My research is focused on the production of high-energy radiation in celestial objects (such as supernova explosion, black holes, pulsars etc) and its propagation through interstellar space.
TRACER - NASA Cosmic-ray detector
CREAM - NASA Cosmic-ray detector
Whipple - Atmospheric Cerenkov Telescope
ARTEMIS - Antimatter Telescope
VERITAS - Gamma-ray Astronomy
PhD Aero/Astro 1970
Professor (Emeritus) , Aero/Astro and Mechanical Engineering, Stanford University
Fellow, AIAA and ASME
Research specialties have been on IC engine control, spacecraft control, and aircraft navigation.
Cand. Sci. (PhD) 1984 Belarusian State University
Doct. Sci. 1993 Belarusian Academy of Science
Research Institute for Nuclear Problems Belarusian State University, head of lab. since 1993.
Nuclear Physics Department of Belarusian State University, professor since 1995.
Research activity: nuclear physics and astrophysics, QED of phenomena in strong fields, magnetic cumulation, high energy particle interaction with matter and crystals, in particular. Predicted several phenomena studied at CERN for 25 years.
German Aerospace Center
Institute of Propulsion Technology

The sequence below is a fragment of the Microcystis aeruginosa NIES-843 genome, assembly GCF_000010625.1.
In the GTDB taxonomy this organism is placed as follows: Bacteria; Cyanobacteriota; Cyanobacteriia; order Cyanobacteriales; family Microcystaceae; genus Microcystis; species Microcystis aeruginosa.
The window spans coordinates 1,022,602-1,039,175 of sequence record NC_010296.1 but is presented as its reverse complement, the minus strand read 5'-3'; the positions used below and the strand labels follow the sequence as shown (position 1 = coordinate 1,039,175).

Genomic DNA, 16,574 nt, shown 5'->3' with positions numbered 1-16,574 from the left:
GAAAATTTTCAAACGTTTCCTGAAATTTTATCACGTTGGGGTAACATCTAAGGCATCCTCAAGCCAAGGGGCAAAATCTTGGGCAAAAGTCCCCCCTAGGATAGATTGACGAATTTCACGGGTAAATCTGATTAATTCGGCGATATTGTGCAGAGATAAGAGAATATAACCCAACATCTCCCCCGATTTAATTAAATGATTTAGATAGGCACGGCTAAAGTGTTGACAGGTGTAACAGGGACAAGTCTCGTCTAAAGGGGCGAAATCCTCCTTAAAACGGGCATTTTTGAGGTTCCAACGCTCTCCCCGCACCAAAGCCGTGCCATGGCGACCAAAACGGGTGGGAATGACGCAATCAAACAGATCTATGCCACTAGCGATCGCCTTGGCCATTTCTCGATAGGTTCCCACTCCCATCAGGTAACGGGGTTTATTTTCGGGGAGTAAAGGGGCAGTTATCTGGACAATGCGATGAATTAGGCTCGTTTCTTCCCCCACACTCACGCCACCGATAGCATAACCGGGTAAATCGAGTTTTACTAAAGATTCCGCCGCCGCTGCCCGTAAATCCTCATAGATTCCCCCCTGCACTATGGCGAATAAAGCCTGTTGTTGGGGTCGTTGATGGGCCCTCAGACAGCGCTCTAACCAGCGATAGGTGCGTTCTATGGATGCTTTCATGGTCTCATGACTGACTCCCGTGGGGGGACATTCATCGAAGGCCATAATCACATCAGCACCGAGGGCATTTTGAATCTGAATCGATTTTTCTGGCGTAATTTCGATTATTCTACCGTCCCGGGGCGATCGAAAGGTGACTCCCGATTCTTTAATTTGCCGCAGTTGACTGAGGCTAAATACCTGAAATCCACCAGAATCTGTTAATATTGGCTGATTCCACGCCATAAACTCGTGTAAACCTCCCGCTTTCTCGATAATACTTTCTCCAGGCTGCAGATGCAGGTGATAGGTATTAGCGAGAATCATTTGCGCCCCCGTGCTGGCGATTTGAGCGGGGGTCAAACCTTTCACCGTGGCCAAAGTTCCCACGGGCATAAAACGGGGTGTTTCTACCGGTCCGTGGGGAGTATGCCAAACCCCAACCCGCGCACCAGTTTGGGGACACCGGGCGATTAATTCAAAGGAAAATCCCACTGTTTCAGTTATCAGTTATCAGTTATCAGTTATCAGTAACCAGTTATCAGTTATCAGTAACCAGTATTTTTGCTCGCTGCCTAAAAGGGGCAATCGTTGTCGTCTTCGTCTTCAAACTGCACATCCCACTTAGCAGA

Engine Measurement Systems
I am a Physicist working at the University of Marseilles, France. I worked for many years in the field of surface science, but for the past 16 years, I work in the controversial field of Cold Fusion. I have therefore lot of experience in measuring energy.
56 years old. PhD in Electrical Engineering, specialist of magnetism applications and magnet systems. He has published more than 170 scientific articles and holds 33 patents.
John C. Stover
United StatesPhD in Electrical Engineering, Purdue University 1970
Fellow of SPIE
Owner of The Scatter Works, Inc.
Over thirty years experience in the use of scattered light for the inspection of optics and semiconductors, surface roughness characterization, stray light suppression and the measurement of appearance.
Ian MacDonald (Chairman, Steorn Jury)
PhD EE 1975
Senior Member IEEE
Fellow, Optical Society of America
Professor (Emeritus) Electrical Engineering, University of Alberta (Retired)